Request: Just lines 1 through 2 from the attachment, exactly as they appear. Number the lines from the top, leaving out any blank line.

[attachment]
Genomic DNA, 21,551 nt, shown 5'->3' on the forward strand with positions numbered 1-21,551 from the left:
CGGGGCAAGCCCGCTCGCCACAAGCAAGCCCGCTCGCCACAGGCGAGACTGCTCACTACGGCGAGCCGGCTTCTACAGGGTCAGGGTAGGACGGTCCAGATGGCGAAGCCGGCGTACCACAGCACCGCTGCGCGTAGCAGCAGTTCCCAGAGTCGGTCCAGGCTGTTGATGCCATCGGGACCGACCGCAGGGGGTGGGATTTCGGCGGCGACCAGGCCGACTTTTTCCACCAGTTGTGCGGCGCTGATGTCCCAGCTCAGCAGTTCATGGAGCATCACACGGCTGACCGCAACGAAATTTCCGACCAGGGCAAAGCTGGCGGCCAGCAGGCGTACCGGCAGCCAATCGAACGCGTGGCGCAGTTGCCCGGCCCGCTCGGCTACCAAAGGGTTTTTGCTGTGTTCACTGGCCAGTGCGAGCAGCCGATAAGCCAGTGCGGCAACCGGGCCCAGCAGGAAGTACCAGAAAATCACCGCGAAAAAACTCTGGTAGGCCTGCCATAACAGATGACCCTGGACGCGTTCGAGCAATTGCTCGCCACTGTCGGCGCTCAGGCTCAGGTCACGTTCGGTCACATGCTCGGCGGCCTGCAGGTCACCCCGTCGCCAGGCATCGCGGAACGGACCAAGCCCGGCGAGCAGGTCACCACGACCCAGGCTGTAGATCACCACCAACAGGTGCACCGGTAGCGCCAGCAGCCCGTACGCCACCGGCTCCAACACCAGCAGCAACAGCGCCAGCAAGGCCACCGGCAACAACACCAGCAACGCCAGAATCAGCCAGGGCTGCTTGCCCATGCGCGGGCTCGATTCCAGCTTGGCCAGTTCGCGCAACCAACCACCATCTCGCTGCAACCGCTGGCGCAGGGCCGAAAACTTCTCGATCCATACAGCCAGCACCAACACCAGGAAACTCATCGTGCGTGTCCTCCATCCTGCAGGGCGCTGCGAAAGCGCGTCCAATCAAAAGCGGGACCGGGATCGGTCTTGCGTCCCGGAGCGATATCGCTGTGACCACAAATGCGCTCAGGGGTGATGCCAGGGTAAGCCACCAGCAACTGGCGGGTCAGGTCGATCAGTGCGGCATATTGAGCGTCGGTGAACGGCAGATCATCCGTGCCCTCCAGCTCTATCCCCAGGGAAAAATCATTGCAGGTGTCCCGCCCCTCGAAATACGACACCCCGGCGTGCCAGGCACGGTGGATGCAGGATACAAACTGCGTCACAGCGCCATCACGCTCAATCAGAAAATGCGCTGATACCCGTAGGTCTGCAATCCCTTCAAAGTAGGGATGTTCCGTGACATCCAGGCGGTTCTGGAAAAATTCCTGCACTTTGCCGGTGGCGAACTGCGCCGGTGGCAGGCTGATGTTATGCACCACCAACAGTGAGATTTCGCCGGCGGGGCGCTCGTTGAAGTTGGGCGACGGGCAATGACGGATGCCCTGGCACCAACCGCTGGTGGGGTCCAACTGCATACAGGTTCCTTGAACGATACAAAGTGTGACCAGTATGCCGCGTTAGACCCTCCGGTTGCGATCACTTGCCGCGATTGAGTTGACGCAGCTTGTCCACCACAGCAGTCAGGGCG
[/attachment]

Genomic DNA, 21,551 nt, shown 5'->3' on the forward strand with positions numbered 1-21,551 from the left:
CGGGGCAAGCCCGCTCGCCACAAGCAAGCCCGCTCGCCACAGGCGAGACTGCTCACTACGGCGAGCCGGCTTCTACAGGGTCAGGGTAGGACGGTCCAGATGGCGAAGCCGGCGTACCACAGCACCGCTGCGCGTAGCAGCAGTTCCCAGAGTCGGTCCAGGCTGTTGATGCCATCGGGACCGACCGCAGGGGGTGGGATTTCGGCGGCGACCAGGCCGACTTTTTCCACCAGTTGTGCGGCGCTGATGTCCCAGCTCAGCAGTTCATGGAGCATCACACGGCTGACCGCAACGAAATTTCCGACCAGGGCAAAGCTGGCGGCCAGCAGGCGTACCGGCAGCCAATCGAACGCGTGGCGCAGTTGCCCGGCCCGCTCGGCTACCAAAGGGTTTTTGCTGTGTTCACTGGCCAGTGCGAGCAGCCGATAAGCCAGTGCGGCAACCGGGCCCAGCAGGAAGTACCAGAAAATCACCGCGAAAAAACTCTGGTAGGCCTGCCATAACAGATGACCCTGGACGCGTTCGAGCAATTGCTCGCCACTGTCGGCGCTCAGGCTCAGGTCACGTTCGGTCACATGCTCGGCGGCCTGCAGGTCACCCCGTCGCCAGGCATCGCGGAACGGACCAAGCCCGGCGAGCAGGTCACCACGACCCAGGCTGTAGATCACCACCAACAGGTGCACCGGTAGCGCCAGCAGCCCGTACGCCACCGGCTCCAACACCAGCAGCAACAGCGCCAGCAAGGCCACCGGCAACAACACCAGCAACGCCAGAATCAGCCAGGGCTGCTTGCCCATGCGCGGGCTCGATTCCAGCTTGGCCAGTTCGCGCAACCAACCACCATCTCGCTGCAACCGCTGGCGCAGGGCCGAAAACTTCTCGATCCATACAGCCAGCACCAACACCAGGAAACTCATCGTGCGTGTCCTCCATCCTGCAGGGCGCTGCGAAAGCGCGTCCAATCAAAAGCGGGACCGGGATCGGTCTTGCGTCCCGGAGCGATATCGCTGTGACCACAAATGCGCTCAGGGGTGATGCCAGGGTAAGCCACCAGCAACTGGCGGGTCAGGTCGATCAGTGCGGCATATTGAGCGTCGGTGAACGGCAGATCATCCGTGCCCTCCAGCTCTATCCCCAGGGAAAAATCATTGCAGGTGTCCCGCCCCTCGAAATACGACACCCCGGCGTGCCAGGCACGGTGGATGCAGGATACAAACTGCGTCACAGCGCCATCACGCTCAATCAGAAAATGCGCTGATACCCGTAGGTCTGCAATCCCTTCAAAGTAGGGATGTTCCGTGACATCCAGGCGGTTCTGGAAAAATTCCTGCACTTTGCCGGTGGCGAACTGCGCCGGTGGCAGGCTGATGTTATGCACCACCAACAGTGAGATTTCGCCGGCGGGGCGCTCGTTGAAGTTGGGCGACGGGCAATGACGGATGCCCTGGCACCAACCGCTGGTGGGGTCCAACTGCATACAGGTTCCTTGAACGATACAAAGTGTGACCAGTATGCCGCGTTAGACCCTCCGGTTGCGATCACTTGCCGCGATTGAGTTGACGCAGCTTGTCCACCACAGCAGTCAGGGCG